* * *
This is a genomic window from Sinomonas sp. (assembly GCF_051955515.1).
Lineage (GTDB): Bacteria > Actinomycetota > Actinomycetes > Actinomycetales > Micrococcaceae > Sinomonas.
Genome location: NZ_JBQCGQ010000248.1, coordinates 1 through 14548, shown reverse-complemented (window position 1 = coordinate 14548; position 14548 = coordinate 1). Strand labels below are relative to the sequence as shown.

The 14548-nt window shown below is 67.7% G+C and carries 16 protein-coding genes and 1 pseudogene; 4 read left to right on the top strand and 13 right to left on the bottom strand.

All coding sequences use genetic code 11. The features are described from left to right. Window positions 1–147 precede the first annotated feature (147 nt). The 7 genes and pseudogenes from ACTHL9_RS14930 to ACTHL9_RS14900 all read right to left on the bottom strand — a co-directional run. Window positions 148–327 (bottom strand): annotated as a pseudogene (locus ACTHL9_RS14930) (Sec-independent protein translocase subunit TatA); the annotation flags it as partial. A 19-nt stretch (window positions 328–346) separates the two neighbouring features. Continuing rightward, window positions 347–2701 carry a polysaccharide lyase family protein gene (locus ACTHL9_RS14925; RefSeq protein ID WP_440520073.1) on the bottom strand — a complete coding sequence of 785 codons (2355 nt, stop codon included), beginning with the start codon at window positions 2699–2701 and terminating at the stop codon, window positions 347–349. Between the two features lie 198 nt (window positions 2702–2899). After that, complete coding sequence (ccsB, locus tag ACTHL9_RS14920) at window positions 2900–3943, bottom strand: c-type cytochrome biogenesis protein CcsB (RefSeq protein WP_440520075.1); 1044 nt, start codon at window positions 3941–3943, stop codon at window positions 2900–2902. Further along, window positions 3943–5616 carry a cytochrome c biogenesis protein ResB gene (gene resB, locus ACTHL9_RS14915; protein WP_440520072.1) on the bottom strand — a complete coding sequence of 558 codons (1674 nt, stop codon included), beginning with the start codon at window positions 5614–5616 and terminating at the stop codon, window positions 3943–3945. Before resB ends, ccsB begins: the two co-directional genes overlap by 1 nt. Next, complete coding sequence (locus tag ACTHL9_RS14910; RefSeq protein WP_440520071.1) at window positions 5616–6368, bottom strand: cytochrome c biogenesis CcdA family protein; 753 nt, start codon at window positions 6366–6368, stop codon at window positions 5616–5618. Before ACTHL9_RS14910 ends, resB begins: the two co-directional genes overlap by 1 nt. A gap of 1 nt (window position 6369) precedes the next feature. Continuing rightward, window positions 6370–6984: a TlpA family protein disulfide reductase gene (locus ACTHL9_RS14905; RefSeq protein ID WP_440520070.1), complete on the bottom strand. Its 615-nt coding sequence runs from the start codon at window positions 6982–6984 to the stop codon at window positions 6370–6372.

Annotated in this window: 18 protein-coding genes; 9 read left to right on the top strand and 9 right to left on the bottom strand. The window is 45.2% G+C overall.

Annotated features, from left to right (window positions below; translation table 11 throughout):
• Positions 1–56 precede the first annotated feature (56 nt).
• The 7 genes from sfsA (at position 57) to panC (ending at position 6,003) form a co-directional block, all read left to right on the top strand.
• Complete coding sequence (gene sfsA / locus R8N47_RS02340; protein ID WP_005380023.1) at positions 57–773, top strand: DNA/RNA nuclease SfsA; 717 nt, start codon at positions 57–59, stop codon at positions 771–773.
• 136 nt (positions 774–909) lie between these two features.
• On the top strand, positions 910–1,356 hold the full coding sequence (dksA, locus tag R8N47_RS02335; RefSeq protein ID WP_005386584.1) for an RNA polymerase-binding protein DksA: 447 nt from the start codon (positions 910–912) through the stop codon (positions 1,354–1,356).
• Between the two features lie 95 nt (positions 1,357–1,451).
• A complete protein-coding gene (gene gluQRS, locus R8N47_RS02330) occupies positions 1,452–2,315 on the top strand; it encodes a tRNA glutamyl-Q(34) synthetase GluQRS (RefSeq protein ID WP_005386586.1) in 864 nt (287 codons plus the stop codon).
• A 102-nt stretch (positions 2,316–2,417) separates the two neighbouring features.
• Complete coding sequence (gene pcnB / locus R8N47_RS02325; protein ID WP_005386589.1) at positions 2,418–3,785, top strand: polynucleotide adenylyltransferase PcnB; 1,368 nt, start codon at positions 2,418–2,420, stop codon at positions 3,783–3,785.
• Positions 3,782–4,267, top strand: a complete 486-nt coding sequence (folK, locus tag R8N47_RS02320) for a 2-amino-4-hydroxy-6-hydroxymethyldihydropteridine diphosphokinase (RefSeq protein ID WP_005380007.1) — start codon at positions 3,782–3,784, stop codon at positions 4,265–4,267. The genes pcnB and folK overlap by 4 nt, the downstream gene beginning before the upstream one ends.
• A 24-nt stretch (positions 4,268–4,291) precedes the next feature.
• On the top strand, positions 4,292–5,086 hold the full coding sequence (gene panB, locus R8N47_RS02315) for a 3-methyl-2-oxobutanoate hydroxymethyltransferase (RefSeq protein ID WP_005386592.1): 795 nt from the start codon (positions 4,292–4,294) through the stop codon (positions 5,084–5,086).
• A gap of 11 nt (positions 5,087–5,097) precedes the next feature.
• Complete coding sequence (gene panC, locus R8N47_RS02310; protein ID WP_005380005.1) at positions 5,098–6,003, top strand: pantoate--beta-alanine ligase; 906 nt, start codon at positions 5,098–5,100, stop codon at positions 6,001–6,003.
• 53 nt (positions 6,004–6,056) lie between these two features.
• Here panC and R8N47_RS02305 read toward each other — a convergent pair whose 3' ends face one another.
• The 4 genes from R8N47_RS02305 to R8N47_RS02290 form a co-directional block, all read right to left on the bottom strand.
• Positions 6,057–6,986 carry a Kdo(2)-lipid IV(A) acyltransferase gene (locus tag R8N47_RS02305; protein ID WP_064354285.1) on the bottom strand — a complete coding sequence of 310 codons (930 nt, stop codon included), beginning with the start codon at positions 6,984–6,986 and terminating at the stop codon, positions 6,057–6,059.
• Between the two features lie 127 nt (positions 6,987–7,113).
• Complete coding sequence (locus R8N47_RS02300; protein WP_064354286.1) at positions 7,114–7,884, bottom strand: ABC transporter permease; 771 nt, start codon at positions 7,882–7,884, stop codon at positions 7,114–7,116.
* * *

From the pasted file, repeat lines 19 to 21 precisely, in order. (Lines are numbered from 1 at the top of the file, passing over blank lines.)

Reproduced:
• On the top strand, positions 4,292–5,086 hold the full coding sequence (gene panB, locus R8N47_RS02315) for a 3-methyl-2-oxobutanoate hydroxymethyltransferase (RefSeq protein ID WP_005386592.1): 795 nt from the start codon (positions 4,292–4,294) through the stop codon (positions 5,084–5,086).
• A gap of 11 nt (positions 5,087–5,097) precedes the next feature.
• Complete coding sequence (gene panC, locus R8N47_RS02310; protein ID WP_005380005.1) at positions 5,098–6,003, top strand: pantoate--beta-alanine ligase; 906 nt, start codon at positions 5,098–5,100, stop codon at positions 6,001–6,003.